Dealing With Heartbreak on a Familial Level

by Bailey Powell

Family-related heartbreak is a peculiar thing in that it is both inescapable and inevitable, and despite different circumstances and varying degrees of severity everyone deals with it. Things that make up a typical day in one home could be seen as a cake walk or nightmare in another. Divorce, untimely death, undiagnosed or unacknowledged mental incapacity, financial woes, a rogue sibling, abuse in the shape of emotional, physical, or substance, chronic or terminal illness, you name it- everyone has a unique combination of familial issues, the residue of which seems to follow you around long after your 18th birthday. No matter if you perceive it as having been more positive or negative, home life has a direct correlation to our ability (or lack thereof) to relate to and empathize with people in general.

As a child you have no choice in the matter of whether or not you are a part of family drama. Your home life is the only one you know, your awareness extending solely to the fictional families displayed on television. It’s not until you get older that you can take a step back and see how your family dynamic molded and influenced you, which is oft an assessment that unearths a lot of realizations and feelings. You start to see your parents as regular, flawed people opposed to someone whose sole purpose in life is to be your mother or father. You begin to understand sacrifices that have been made in your name and as you compare your situation to those around you, circumstances that might be considered abnormal to the general population are identified or magnified.

So, where does your family as a whole end and you as an separate entity begin? How much is home life allowed to infiltrate your being, altering your decision-making and thought processes? Conversely, when does a “healthy distance” become denial or selfishness? Where do you draw the line? Where is your rightful place?

Because I think family deserves special treatment these are really tough questions to answer. Your fuse should be longer and your patience tempered to last. Your love should be unconditional while remaining assertive enough to intervene when necessary. You must take note to be giving without crossing the line of enabling.

Relatives possess an immunity by default, providing them more get-out-of-jail-free cards than the average person in your life. Sometimes a family member unconsciously drains your provisional patience, but most of the time it just feels as if they’re taking advantage of it. As they thoughtlessly exhaust the last of your emotional endurance you are left evermore weary, wary, and at a loss.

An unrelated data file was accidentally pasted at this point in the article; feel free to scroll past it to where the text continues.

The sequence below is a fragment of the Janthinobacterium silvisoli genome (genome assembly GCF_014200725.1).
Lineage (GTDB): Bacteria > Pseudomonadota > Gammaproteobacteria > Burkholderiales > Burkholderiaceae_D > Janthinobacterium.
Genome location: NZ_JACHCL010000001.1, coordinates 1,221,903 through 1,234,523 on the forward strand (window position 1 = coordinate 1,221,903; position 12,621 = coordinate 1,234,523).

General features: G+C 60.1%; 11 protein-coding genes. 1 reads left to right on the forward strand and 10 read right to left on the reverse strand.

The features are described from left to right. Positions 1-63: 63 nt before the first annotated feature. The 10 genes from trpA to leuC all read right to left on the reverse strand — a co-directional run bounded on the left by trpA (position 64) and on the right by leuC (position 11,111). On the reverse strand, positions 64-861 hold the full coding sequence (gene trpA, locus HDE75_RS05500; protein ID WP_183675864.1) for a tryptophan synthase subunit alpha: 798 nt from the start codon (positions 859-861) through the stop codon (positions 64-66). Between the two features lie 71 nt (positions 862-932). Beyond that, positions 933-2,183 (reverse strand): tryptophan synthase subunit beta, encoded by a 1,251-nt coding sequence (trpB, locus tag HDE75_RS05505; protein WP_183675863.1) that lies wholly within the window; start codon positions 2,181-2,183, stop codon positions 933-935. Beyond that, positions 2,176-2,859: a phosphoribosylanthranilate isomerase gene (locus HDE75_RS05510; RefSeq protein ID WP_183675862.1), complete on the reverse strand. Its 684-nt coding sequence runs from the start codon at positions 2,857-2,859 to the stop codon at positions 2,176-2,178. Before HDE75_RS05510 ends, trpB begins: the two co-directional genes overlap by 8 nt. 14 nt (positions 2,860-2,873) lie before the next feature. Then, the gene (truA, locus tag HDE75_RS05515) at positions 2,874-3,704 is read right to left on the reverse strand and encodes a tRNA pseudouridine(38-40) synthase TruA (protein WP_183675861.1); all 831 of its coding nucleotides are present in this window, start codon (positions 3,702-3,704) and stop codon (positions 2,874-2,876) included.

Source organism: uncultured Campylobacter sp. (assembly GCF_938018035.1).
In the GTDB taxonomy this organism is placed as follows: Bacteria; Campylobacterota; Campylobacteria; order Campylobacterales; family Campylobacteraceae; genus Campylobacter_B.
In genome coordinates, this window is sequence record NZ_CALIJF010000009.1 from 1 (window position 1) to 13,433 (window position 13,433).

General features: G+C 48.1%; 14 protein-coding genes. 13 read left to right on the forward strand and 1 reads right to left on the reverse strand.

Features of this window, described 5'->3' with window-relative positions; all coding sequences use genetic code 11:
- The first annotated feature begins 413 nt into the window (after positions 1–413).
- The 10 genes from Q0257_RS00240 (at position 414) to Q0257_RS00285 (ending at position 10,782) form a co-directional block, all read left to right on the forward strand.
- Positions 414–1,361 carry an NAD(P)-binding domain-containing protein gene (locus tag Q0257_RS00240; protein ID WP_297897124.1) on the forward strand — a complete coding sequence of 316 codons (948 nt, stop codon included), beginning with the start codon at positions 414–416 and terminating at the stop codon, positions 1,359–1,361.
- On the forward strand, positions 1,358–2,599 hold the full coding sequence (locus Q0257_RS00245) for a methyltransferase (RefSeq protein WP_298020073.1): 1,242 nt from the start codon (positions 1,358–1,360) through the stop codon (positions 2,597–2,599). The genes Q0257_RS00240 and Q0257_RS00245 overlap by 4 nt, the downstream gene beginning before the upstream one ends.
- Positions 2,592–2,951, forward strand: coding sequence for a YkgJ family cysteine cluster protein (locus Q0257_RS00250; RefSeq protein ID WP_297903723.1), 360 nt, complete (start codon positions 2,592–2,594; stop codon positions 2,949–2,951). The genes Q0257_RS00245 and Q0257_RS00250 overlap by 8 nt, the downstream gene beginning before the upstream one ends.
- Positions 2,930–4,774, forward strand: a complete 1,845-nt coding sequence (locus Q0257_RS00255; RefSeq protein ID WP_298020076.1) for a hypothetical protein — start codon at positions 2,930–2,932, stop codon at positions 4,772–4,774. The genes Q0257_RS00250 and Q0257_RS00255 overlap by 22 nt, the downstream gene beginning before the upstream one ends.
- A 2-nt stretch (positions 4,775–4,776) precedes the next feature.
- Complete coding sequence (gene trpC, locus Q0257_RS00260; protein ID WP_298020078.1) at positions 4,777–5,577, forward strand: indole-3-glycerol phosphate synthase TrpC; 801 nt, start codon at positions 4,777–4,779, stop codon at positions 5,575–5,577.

I realize that this is a risky topic for me to address, and I’m not just posting to lament. Although it is compromising in nature and hardly a fairy tale ending, I have a solution to pose: There comes a time when it is not only possible but acceptable to detach yourself from negative happenings at home. This doesn’t necessarily mean physically removing yourself from a situation or “giving up” on a person. This is a mental state composed of acceptance and lacking denial. You acknowledge what has happened or is happening and make a conscious effort to emotionally detach yourself from it, no longer permitting it to permeate your psyche and drag you down. It is not to be equated with disowning where you come from or sweeping things under the rug but with a determination to have a healthy outlook.

Learning that there are some things in life that won’t ever be resolved and embracing that heartbreak is a very adult thing to undertake. It shatters innocence to an extent and indeed creates a scar that you will never be able to ignore completely. A protective mindset, however, is your best friend. If implemented, healing will begin and soon enough only the occasional phantom pain will serve as a reminder of the way things once were.